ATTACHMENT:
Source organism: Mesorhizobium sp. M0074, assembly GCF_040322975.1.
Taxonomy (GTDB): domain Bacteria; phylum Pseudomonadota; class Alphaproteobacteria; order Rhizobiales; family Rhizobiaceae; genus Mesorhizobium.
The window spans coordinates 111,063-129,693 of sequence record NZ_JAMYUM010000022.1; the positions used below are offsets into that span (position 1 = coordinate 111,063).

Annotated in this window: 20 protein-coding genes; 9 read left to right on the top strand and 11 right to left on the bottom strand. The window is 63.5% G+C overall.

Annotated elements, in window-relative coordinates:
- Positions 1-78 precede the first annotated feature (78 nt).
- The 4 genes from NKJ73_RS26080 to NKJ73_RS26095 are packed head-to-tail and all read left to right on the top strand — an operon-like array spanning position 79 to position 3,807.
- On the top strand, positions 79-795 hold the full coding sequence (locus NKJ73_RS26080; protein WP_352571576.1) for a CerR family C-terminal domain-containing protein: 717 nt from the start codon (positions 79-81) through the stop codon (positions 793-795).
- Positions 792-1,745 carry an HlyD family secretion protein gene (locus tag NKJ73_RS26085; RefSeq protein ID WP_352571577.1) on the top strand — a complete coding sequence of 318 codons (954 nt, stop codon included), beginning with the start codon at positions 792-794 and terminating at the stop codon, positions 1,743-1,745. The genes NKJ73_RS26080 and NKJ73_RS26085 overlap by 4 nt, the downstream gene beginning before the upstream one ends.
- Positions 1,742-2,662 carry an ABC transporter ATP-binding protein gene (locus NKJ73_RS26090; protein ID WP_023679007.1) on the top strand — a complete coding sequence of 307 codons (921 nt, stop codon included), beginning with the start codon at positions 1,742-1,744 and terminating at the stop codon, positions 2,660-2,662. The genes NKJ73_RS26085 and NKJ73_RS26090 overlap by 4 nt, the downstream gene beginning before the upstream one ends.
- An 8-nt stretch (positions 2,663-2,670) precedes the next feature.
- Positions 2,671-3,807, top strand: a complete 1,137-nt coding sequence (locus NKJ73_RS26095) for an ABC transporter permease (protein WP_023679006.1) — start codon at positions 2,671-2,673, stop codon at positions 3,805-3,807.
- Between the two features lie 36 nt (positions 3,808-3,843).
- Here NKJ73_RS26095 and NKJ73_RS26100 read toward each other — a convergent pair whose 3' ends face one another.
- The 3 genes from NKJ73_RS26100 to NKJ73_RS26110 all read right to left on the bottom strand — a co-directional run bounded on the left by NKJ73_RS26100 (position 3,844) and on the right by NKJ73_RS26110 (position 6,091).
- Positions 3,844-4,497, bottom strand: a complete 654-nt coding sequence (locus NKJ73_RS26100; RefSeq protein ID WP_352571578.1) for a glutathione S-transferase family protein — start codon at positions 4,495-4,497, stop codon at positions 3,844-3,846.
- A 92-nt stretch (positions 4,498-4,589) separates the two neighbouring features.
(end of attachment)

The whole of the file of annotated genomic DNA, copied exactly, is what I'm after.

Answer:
Source organism: Mesorhizobium sp. M0074, assembly GCF_040322975.1.
Taxonomy (GTDB): domain Bacteria; phylum Pseudomonadota; class Alphaproteobacteria; order Rhizobiales; family Rhizobiaceae; genus Mesorhizobium.
The window spans coordinates 111,063-129,693 of sequence record NZ_JAMYUM010000022.1; the positions used below are offsets into that span (position 1 = coordinate 111,063).

Annotated in this window: 20 protein-coding genes; 9 read left to right on the top strand and 11 right to left on the bottom strand. The window is 63.5% G+C overall.

Annotated elements, in window-relative coordinates:
- Positions 1-78 precede the first annotated feature (78 nt).
- The 4 genes from NKJ73_RS26080 to NKJ73_RS26095 are packed head-to-tail and all read left to right on the top strand — an operon-like array spanning position 79 to position 3,807.
- On the top strand, positions 79-795 hold the full coding sequence (locus NKJ73_RS26080; protein WP_352571576.1) for a CerR family C-terminal domain-containing protein: 717 nt from the start codon (positions 79-81) through the stop codon (positions 793-795).
- Positions 792-1,745 carry an HlyD family secretion protein gene (locus tag NKJ73_RS26085; RefSeq protein ID WP_352571577.1) on the top strand — a complete coding sequence of 318 codons (954 nt, stop codon included), beginning with the start codon at positions 792-794 and terminating at the stop codon, positions 1,743-1,745. The genes NKJ73_RS26080 and NKJ73_RS26085 overlap by 4 nt, the downstream gene beginning before the upstream one ends.
- Positions 1,742-2,662 carry an ABC transporter ATP-binding protein gene (locus NKJ73_RS26090; protein ID WP_023679007.1) on the top strand — a complete coding sequence of 307 codons (921 nt, stop codon included), beginning with the start codon at positions 1,742-1,744 and terminating at the stop codon, positions 2,660-2,662. The genes NKJ73_RS26085 and NKJ73_RS26090 overlap by 4 nt, the downstream gene beginning before the upstream one ends.
- An 8-nt stretch (positions 2,663-2,670) precedes the next feature.
- Positions 2,671-3,807, top strand: a complete 1,137-nt coding sequence (locus NKJ73_RS26095) for an ABC transporter permease (protein WP_023679006.1) — start codon at positions 2,671-2,673, stop codon at positions 3,805-3,807.
- Between the two features lie 36 nt (positions 3,808-3,843).
- Here NKJ73_RS26095 and NKJ73_RS26100 read toward each other — a convergent pair whose 3' ends face one another.
- The 3 genes from NKJ73_RS26100 to NKJ73_RS26110 all read right to left on the bottom strand — a co-directional run bounded on the left by NKJ73_RS26100 (position 3,844) and on the right by NKJ73_RS26110 (position 6,091).
- Positions 3,844-4,497, bottom strand: a complete 654-nt coding sequence (locus NKJ73_RS26100; RefSeq protein ID WP_352571578.1) for a glutathione S-transferase family protein — start codon at positions 4,495-4,497, stop codon at positions 3,844-3,846.
- A 92-nt stretch (positions 4,498-4,589) separates the two neighbouring features.